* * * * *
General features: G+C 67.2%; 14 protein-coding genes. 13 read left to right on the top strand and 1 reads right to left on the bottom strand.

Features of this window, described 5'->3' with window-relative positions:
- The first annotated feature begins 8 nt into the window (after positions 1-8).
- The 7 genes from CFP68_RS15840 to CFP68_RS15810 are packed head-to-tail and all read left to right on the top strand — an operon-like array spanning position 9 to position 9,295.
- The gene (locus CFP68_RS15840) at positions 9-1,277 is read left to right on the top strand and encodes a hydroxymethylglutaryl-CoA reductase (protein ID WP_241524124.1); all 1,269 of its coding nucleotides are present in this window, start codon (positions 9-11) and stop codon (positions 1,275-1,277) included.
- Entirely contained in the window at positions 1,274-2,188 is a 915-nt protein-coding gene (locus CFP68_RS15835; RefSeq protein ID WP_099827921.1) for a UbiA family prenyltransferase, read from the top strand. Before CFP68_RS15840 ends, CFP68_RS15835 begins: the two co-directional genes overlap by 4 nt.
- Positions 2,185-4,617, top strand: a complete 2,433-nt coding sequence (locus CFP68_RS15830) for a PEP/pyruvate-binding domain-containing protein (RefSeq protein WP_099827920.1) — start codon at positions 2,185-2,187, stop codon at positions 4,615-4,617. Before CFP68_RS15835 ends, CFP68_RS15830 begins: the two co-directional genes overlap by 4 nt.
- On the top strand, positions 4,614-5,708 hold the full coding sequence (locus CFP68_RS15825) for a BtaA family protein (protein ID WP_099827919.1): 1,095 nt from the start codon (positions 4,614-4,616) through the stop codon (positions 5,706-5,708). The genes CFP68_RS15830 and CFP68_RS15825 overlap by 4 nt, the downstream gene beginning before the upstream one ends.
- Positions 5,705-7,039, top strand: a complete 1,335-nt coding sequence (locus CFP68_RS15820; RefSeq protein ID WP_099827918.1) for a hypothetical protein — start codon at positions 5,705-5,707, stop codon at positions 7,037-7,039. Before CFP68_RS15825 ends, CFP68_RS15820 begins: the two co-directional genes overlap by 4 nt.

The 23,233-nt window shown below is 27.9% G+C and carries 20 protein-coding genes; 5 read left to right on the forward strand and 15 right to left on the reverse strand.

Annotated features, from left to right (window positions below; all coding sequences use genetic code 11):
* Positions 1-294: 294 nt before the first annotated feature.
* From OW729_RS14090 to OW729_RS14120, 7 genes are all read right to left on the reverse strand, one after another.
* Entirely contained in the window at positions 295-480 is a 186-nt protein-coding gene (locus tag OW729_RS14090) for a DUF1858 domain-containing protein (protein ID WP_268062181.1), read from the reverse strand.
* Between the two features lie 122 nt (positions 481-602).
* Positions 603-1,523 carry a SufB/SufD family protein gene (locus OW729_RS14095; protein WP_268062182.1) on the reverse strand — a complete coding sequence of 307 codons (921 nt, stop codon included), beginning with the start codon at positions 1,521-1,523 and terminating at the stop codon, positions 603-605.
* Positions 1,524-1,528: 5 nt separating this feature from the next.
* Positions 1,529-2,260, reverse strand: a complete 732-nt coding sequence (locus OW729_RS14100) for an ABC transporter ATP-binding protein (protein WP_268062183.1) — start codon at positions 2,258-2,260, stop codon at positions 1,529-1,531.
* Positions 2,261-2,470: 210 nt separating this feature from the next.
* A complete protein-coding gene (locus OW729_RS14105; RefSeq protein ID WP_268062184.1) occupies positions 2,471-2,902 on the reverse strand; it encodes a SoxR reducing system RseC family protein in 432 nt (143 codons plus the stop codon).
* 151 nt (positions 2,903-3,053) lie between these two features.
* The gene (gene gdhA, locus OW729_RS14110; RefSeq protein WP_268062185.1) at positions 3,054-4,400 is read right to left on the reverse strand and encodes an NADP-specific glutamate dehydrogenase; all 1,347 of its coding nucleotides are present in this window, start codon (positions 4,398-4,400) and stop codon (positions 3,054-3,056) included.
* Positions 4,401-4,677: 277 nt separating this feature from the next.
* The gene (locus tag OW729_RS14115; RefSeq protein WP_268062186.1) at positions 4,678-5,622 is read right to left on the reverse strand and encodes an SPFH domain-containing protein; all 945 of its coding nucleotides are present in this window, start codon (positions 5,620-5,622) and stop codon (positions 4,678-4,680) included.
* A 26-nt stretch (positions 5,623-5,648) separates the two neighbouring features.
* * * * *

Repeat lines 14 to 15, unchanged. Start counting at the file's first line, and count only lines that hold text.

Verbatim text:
* Entirely contained in the window at positions 295-480 is a 186-nt protein-coding gene (locus tag OW729_RS14090) for a DUF1858 domain-containing protein (protein ID WP_268062181.1), read from the reverse strand.
* Between the two features lie 122 nt (positions 481-602).